But over the past few weeks, I have been stumbling along a bit, hitting a wall, of sorts. It’s not that bad, but it made me more ready to head how when the time comes. I feel pretty well adjusted to live in Argentina—eating late (last night after midnight, tonight at 10), taking public transportation everywhere is actually really fantastic, except when the subte is soooo crowded, and of course, speaking in Spanish. But it is also difficult to live here, because I don’t have the close friends I have in both Seattle and Orange. There are only so many students in my program to get to know, and we are all SO different. We still get along really well, but it isn’t the same as the people I would normally seek out—with similar interests and similar backgrounds.
It makes me wonder how it would be different if I were staying longer, because I am still planning on moving out of the US for a year after I graduate. I am seeking God’s will in my life for that time, but as far as I can tell, that’s what I’ll be doing. I want to go somewhere where I can connect with other Christians and be vulnerable with people who understand me, who have at least a similar perspective. I have found it really valuable being around people who do have such different perspectives from me, and then I have conversations with people from my church here, mainly my friend Vanessa, and she and I are more on the same page than I am with anyone else here, and it is quite refreshing.
Over the last 4 days or so I have hit a bit of a rocky patch, not feeling very motivated, but feeling like I want to do something and really just feeling like if I am going home in 2 weeks, why not just go? I still have things to see, but like I said, there is a lack of motivation right now, and I feel like let’s not sit around while time goes by ridiculously slow, let’s just get on a plane and 17 hours later arrive at SeaTac, you know?
But, as in running, I have realized that it is worth finishing, and finishing WELL. So that is what I will do, and in all of this I am evermore grateful for my family and friends, for listening to me whine about how hard life is in paradise ;) and I know that I am only more sure of my faith in God, and what I am doing with my life, never less. I am stoked to rest for a bit, and then get back to Chapman refreshed, ready to see friends and apply what I have learned about myself here in Argentina.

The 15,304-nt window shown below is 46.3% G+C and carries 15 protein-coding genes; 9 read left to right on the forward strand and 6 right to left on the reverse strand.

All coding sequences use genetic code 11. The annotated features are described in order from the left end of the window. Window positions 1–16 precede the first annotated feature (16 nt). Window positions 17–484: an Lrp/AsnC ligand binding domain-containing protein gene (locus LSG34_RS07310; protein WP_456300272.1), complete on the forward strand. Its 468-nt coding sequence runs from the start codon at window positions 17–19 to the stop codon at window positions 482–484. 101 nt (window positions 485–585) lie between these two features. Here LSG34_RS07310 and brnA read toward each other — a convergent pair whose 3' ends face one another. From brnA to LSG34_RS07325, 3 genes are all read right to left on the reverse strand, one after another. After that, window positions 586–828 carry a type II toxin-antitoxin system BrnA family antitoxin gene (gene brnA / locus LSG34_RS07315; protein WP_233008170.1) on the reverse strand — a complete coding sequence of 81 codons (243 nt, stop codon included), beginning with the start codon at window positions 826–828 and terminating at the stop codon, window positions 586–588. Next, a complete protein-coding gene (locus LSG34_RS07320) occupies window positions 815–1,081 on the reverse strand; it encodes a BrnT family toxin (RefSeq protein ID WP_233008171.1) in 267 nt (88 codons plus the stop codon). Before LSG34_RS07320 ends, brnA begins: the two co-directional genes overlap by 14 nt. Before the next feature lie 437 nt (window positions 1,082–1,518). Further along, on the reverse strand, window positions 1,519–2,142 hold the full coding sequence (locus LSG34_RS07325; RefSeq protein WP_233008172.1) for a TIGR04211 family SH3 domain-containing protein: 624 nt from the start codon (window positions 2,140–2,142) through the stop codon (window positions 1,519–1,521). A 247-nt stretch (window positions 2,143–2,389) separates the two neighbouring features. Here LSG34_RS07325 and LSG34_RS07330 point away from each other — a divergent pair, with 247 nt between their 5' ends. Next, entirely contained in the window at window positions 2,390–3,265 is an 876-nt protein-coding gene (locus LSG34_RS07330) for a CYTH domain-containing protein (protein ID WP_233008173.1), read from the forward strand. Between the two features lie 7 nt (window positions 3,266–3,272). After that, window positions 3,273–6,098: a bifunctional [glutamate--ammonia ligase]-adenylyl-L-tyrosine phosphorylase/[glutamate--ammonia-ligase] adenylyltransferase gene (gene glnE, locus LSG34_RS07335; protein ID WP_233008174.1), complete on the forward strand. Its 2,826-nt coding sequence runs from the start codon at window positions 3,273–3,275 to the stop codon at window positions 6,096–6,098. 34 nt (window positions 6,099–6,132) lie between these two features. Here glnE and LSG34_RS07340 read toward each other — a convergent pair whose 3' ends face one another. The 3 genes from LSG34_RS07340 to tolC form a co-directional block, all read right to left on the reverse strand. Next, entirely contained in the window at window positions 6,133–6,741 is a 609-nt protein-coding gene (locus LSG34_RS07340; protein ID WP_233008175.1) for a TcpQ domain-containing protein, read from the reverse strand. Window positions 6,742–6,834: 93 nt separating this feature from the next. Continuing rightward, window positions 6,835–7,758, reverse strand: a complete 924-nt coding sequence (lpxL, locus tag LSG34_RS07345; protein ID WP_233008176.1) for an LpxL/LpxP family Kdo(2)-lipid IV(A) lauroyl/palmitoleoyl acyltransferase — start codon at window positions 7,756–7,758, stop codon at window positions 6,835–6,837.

Last Sunday morning, I woke up at 3am to fly to Tierra del Fuego, which is the area at the southern-most tip of South America, and thus containing the southern-most pretty much everything. I happened to be going to Ushuaia, the southern-most city in the world (not to be confused with the southern-most town, Puerto Williams, Chile: population 6,000). The brilliant thing about this trip is that no one could go with me, so I decided to go by myself. It was a really good, and really interesting experience. I, of course, had a romanticized image of what it would be like: something along the lines of being destined to go by myself to discover something (or someone?) wonderful. And even though it wasn’t what I expected, it was definitely worth going.
On Sunday I just walked around and figured out the town a bit, it is on the water, a calm bay where you can see tons of islands across the way, surrounded by mountains on ALL sides. It’s the end of the Andes (Andes = amazing) which are across the water too. The islands are a mix of Chilean and Argentine (coincidentally, 2 of my favorite countries). I think the great part about being there was just how beautiful and how obscure of a place it is. It is pretty much isolated, just a few feet away from Antarctica.
Although I was sooooo close to it, (50km closer to the South Pole than to the northern border of Argentina!) I did not go to Antarctica. That will have to wait for another adventure. By the way, this is a good time to mention that it was SO cold there. Pretty close to the coldest I’ve ever been. That might be because I didn’t have gloves though. I left a glove in Chile and refused to buy more, so I just kept my hands in my pockets :) Anway, enough rambling. Someone told me that it never really gets above 15 degrees C there, and it was 7 on Monday. But on Wednesday, it was full-on SNOWING, and I had to email my literature professor and tell her I might not make it for my presentation the next day. No worries though, the plane left relatively on time. I guess that’s the upside of a lack of regard for unsafe weather conditions (totally kidding, mom and dad!).
I have to say that the highlight of the trip was the penguins, of course. They are so amazingly cute, I just wanted to frolic with them all day. Yes, I did frolic with them for about an hour, and it was superb. I had been reading online about possible excursions, etc. to go see them, and I even told my roommate before I left that there seemed to be a disheartening lack of excursions that included frolicking, dancing or snuggling of any kind. Luckily, I happened upon the only tour agency that has permission to be on the penguin island. 15 of us took a boat over there Monday morning, and first sat on the beach with them, and then walked around a bit more inland.